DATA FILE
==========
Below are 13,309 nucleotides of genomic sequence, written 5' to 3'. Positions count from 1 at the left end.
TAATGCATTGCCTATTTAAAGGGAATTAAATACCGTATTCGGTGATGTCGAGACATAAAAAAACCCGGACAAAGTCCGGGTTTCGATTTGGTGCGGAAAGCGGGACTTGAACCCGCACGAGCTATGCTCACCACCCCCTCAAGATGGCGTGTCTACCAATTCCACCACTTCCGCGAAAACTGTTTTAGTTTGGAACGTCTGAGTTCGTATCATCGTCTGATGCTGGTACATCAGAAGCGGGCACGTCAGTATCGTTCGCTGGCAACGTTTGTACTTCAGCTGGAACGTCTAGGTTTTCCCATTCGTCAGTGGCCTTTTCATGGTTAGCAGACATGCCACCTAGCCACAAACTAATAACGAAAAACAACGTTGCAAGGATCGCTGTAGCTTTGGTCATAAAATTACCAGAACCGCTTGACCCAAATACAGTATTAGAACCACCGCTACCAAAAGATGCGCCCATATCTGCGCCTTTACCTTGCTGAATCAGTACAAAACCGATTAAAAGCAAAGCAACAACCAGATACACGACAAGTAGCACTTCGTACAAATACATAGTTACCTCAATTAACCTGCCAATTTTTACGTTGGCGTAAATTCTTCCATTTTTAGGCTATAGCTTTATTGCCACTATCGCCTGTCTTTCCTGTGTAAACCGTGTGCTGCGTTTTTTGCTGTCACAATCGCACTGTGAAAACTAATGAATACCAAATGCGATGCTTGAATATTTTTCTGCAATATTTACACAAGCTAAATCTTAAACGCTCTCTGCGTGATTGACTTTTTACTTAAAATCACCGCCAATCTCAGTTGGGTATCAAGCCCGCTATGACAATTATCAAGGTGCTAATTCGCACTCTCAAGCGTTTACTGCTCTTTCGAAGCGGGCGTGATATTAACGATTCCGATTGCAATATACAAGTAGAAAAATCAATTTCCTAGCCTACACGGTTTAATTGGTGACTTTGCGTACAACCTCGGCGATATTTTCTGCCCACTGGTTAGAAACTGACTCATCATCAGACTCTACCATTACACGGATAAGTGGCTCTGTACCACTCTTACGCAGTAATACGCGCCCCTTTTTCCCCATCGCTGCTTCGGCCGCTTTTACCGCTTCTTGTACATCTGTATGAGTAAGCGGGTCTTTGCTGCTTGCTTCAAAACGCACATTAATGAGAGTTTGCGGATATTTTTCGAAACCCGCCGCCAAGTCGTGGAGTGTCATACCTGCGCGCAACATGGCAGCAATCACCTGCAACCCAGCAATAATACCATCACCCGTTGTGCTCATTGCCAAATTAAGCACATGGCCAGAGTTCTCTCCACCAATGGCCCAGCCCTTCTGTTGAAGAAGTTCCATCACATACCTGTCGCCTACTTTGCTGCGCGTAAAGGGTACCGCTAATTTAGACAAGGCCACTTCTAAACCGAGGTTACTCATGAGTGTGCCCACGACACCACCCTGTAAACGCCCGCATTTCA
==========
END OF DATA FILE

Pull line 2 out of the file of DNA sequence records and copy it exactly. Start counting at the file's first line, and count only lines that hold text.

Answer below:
TAATGCATTGCCTATTTAAAGGGAATTAAATACCGTATTCGGTGATGTCGAGACATAAAAAAACCCGGACAAAGTCCGGGTTTCGATTTGGTGCGGAAAGCGGGACTTGAACCCGCACGAGCTATGCTCACCACCCCCTCAAGATGGCGTGTCTACCAATTCCACCACTTCCGCGAAAACTGTTTTAGTTTGGAACGTCTGAGTTCGTATCATCGTCTGATGCTGGTACATCAGAAGCGGGCACGTCAGTATCGTTCGCTGGCAACGTTTGTACTTCAGCTGGAACGTCTAGGTTTTCCCATTCGTCAGTGGCCTTTTCATGGTTAGCAGACATGCCACCTAGCCACAAACTAATAACGAAAAACAACGTTGCAAGGATCGCTGTAGCTTTGGTCATAAAATTACCAGAACCGCTTGACCCAAATACAGTATTAGAACCACCGCTACCAAAAGATGCGCCCATATCTGCGCCTTTACCTTGCTGAATCAGTACAAAACCGATTAAAAGCAAAGCAACAACCAGATACACGACAAGTAGCACTTCGTACAAATACATAGTTACCTCAATTAACCTGCCAATTTTTACGTTGGCGTAAATTCTTCCATTTTTAGGCTATAGCTTTATTGCCACTATCGCCTGTCTTTCCTGTGTAAACCGTGTGCTGCGTTTTTTGCTGTCACAATCGCACTGTGAAAACTAATGAATACCAAATGCGATGCTTGAATATTTTTCTGCAATATTTACACAAGCTAAATCTTAAACGCTCTCTGCGTGATTGACTTTTTACTTAAAATCACCGCCAATCTCAGTTGGGTATCAAGCCCGCTATGACAATTATCAAGGTGCTAATTCGCACTCTCAAGCGTTTACTGCTCTTTCGAAGCGGGCGTGATATTAACGATTCCGATTGCAATATACAAGTAGAAAAATCAATTTCCTAGCCTACACGGTTTAATTGGTGACTTTGCGTACAACCTCGGCGATATTTTCTGCCCACTGGTTAGAAACTGACTCATCATCAGACTCTACCATTACACGGATAAGTGGCTCTGTACCACTCTTACGCAGTAATACGCGCCCCTTTTTCCCCATCGCTGCTTCGGCCGCTTTTACCGCTTCTTGTACATCTGTATGAGTAAGCGGGTCTTTGCTGCTTGCTTCAAAACGCACATTAATGAGAGTTTGCGGATATTTTTCGAAACCCGCCGCCAAGTCGTGGAGTGTCATACCTGCGCGCAACATGGCAGCAATCACCTGCAACCCAGCAATAATACCATCACCCGTTGTGCTCATTGCCAAATTAAGCACATGGCCAGAGTTCTCTCCACCAATGGCCCAGCCCTTCTGTTGAAGAAGTTCCATCACATACCTGTCGCCTACTTTGCTGCGCGTAAAGGGTACCGCTAATTTAGACAAGGCCACTTCTAAACCGAGGTTACTCATGAGTGTGCCCACGACACCACCCTGTAAACGCCCGCATTTCA